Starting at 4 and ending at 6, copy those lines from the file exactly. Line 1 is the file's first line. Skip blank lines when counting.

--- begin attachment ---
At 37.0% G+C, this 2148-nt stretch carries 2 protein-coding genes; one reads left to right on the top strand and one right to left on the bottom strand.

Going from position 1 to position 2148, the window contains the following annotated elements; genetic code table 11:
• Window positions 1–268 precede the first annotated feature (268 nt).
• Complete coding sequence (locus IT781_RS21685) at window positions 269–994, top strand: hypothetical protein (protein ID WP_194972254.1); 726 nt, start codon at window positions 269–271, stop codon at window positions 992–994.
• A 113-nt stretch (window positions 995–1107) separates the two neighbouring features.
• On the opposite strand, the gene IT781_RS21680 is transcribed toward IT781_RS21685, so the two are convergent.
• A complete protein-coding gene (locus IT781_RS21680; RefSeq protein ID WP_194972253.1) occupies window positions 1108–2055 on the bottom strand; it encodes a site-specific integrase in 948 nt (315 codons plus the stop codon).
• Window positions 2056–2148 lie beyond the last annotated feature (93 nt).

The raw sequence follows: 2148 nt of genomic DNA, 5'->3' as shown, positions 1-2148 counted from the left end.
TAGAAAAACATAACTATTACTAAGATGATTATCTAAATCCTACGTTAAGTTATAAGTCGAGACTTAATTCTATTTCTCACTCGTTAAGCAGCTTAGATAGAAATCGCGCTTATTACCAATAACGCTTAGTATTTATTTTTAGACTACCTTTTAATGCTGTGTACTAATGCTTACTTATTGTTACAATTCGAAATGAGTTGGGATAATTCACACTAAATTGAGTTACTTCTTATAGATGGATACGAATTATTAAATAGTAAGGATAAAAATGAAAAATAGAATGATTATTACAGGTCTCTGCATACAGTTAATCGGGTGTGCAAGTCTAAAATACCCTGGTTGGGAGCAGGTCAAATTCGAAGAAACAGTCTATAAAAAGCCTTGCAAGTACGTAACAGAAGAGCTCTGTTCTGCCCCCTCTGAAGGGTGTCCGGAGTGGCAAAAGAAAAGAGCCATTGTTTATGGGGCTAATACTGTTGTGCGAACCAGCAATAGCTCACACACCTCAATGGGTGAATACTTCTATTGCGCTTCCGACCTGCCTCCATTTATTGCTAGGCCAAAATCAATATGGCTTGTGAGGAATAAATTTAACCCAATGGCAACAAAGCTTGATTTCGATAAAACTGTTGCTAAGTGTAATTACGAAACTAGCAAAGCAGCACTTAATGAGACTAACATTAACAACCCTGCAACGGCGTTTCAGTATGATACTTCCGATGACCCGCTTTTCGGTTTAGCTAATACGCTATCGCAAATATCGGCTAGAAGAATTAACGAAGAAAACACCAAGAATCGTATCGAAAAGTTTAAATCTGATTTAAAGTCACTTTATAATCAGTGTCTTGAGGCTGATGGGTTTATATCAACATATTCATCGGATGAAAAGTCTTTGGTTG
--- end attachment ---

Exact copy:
• Complete coding sequence (locus IT781_RS21685) at window positions 269–994, top strand: hypothetical protein (protein ID WP_194972254.1); 726 nt, start codon at window positions 269–271, stop codon at window positions 992–994.
• A 113-nt stretch (window positions 995–1107) separates the two neighbouring features.
• On the opposite strand, the gene IT781_RS21680 is transcribed toward IT781_RS21685, so the two are convergent.